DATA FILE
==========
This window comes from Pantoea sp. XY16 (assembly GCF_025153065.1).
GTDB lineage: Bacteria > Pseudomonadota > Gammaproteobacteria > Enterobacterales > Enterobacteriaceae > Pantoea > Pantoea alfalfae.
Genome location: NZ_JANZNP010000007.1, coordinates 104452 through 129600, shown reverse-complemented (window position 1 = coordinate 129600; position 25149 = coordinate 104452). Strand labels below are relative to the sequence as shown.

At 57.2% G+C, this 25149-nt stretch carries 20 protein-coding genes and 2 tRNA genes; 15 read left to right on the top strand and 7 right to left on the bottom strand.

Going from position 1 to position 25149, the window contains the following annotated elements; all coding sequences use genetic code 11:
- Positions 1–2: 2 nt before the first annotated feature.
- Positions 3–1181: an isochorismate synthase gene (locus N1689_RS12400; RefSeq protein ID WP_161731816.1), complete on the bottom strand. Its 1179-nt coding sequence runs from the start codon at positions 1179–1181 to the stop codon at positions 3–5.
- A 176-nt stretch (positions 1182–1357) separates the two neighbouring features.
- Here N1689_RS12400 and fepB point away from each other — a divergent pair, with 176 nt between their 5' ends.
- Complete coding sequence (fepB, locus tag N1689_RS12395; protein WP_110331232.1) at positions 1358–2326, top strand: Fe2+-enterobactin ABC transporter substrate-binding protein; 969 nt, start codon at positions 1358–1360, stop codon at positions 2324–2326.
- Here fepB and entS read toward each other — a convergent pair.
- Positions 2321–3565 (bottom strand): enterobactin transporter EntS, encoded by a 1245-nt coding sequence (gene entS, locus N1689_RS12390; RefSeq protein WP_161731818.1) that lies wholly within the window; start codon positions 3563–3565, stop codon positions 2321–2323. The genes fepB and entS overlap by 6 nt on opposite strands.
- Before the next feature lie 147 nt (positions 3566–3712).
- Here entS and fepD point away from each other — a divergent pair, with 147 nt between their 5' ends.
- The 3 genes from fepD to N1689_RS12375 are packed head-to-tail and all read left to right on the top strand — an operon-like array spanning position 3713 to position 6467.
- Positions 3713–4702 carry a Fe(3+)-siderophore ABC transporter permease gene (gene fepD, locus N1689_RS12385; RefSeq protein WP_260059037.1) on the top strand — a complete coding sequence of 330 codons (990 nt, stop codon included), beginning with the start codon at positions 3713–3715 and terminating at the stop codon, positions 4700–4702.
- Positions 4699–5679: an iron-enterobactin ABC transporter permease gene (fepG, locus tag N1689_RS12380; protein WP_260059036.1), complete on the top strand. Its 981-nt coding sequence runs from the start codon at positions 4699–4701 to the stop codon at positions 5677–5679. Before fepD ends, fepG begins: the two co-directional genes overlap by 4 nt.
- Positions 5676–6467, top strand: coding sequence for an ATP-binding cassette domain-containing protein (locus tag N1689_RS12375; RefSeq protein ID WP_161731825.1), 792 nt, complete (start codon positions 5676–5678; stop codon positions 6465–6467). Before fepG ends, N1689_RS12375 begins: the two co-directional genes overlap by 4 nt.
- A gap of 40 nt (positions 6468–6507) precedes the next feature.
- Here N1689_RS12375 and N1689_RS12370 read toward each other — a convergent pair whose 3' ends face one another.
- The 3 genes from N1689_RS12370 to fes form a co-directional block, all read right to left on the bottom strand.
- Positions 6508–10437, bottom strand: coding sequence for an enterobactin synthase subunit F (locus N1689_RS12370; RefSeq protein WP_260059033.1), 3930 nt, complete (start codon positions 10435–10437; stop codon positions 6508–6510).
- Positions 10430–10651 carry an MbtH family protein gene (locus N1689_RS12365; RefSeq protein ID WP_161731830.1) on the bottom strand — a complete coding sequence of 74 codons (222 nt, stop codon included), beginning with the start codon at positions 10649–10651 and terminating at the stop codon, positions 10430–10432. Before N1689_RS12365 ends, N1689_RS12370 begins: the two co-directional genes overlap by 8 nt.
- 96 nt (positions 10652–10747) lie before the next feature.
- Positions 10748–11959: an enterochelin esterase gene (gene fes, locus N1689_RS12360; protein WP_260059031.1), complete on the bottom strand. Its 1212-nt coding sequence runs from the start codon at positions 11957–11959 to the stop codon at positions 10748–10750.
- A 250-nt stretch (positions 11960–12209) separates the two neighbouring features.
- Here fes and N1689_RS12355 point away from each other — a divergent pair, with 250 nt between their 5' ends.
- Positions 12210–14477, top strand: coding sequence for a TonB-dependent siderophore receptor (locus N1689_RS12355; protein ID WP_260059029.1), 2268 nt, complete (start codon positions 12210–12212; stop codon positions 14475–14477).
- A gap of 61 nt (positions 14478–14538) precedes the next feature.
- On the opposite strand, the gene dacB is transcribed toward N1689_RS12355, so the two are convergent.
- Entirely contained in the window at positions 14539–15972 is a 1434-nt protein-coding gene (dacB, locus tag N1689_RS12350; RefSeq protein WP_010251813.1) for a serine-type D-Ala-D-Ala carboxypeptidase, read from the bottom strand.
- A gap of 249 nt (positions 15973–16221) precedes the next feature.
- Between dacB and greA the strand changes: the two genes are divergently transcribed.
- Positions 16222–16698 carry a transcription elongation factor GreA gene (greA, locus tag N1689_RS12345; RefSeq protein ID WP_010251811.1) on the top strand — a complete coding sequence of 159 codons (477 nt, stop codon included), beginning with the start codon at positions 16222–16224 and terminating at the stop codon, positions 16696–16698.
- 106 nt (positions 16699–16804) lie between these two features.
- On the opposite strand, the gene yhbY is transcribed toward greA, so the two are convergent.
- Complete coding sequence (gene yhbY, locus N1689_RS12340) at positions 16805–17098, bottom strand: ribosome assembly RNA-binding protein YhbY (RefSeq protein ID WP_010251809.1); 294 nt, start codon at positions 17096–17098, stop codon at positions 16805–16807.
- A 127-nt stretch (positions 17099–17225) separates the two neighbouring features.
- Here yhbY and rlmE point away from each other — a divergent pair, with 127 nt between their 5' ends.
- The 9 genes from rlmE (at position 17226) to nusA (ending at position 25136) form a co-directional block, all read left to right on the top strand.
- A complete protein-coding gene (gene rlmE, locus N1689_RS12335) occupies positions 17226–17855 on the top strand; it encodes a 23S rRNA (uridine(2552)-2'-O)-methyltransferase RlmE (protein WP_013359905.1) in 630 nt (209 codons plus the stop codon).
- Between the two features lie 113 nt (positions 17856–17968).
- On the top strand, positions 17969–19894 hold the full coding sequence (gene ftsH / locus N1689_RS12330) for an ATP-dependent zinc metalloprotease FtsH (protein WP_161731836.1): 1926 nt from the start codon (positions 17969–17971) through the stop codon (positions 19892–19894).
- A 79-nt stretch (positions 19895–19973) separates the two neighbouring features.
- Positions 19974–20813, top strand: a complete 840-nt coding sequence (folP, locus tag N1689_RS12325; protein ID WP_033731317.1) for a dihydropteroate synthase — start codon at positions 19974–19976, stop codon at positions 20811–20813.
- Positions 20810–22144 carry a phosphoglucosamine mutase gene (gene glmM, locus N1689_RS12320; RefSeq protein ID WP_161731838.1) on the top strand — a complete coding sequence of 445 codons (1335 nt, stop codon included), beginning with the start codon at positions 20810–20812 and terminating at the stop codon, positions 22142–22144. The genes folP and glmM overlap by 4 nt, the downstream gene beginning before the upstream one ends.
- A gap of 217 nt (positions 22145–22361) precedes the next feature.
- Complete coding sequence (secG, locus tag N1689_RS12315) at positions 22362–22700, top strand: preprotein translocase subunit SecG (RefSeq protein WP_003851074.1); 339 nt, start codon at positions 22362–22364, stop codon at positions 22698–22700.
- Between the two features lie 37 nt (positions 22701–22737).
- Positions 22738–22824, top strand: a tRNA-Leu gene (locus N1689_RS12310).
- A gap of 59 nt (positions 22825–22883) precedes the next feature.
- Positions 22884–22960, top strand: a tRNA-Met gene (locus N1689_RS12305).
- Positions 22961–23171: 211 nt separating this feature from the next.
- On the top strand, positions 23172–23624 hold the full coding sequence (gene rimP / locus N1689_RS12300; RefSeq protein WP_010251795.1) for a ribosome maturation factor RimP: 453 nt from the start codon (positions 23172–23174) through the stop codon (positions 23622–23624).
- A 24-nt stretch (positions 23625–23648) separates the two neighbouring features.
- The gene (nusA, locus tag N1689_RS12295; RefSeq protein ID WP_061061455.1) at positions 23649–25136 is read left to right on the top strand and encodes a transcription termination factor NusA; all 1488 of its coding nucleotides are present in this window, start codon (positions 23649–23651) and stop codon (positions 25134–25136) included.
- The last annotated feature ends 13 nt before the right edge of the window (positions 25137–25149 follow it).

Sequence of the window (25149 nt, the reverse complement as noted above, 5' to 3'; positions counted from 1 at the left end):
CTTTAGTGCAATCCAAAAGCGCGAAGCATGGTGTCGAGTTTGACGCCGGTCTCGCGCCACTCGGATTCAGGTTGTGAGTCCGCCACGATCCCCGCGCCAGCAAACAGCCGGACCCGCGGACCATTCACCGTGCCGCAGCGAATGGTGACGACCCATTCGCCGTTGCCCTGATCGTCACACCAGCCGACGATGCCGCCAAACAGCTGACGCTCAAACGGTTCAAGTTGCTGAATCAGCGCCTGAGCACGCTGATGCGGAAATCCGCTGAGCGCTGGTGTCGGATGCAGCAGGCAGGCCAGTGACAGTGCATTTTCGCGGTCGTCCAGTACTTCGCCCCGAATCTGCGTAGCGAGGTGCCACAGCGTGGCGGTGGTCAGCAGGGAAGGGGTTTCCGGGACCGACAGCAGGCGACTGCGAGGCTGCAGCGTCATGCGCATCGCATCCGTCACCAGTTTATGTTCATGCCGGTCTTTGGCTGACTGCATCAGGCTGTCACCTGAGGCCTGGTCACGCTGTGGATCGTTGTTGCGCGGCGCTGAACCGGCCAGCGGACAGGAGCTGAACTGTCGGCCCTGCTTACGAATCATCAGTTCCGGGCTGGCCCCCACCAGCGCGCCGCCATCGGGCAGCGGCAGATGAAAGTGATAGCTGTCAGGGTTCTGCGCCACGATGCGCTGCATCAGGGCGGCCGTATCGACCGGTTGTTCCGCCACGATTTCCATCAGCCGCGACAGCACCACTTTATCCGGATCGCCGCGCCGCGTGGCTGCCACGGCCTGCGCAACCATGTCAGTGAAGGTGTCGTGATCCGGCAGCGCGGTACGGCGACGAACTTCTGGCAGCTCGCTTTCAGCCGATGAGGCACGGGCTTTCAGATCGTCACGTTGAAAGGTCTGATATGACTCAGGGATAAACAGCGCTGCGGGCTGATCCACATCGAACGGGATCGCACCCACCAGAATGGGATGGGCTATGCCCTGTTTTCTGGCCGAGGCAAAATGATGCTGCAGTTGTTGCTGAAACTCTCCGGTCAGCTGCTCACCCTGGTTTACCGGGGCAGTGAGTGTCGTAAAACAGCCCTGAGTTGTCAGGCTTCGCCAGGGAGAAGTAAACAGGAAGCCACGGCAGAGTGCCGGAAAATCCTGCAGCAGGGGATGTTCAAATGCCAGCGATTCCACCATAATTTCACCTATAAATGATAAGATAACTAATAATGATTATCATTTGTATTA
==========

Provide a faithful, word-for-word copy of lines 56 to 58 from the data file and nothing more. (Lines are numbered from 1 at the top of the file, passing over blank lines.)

- The gene (nusA, locus tag N1689_RS12295; RefSeq protein ID WP_061061455.1) at positions 23649–25136 is read left to right on the top strand and encodes a transcription termination factor NusA; all 1488 of its coding nucleotides are present in this window, start codon (positions 23649–23651) and stop codon (positions 25134–25136) included.
- The last annotated feature ends 13 nt before the right edge of the window (positions 25137–25149 follow it).

Sequence of the window (25149 nt, the reverse complement as noted above, 5' to 3'; positions counted from 1 at the left end):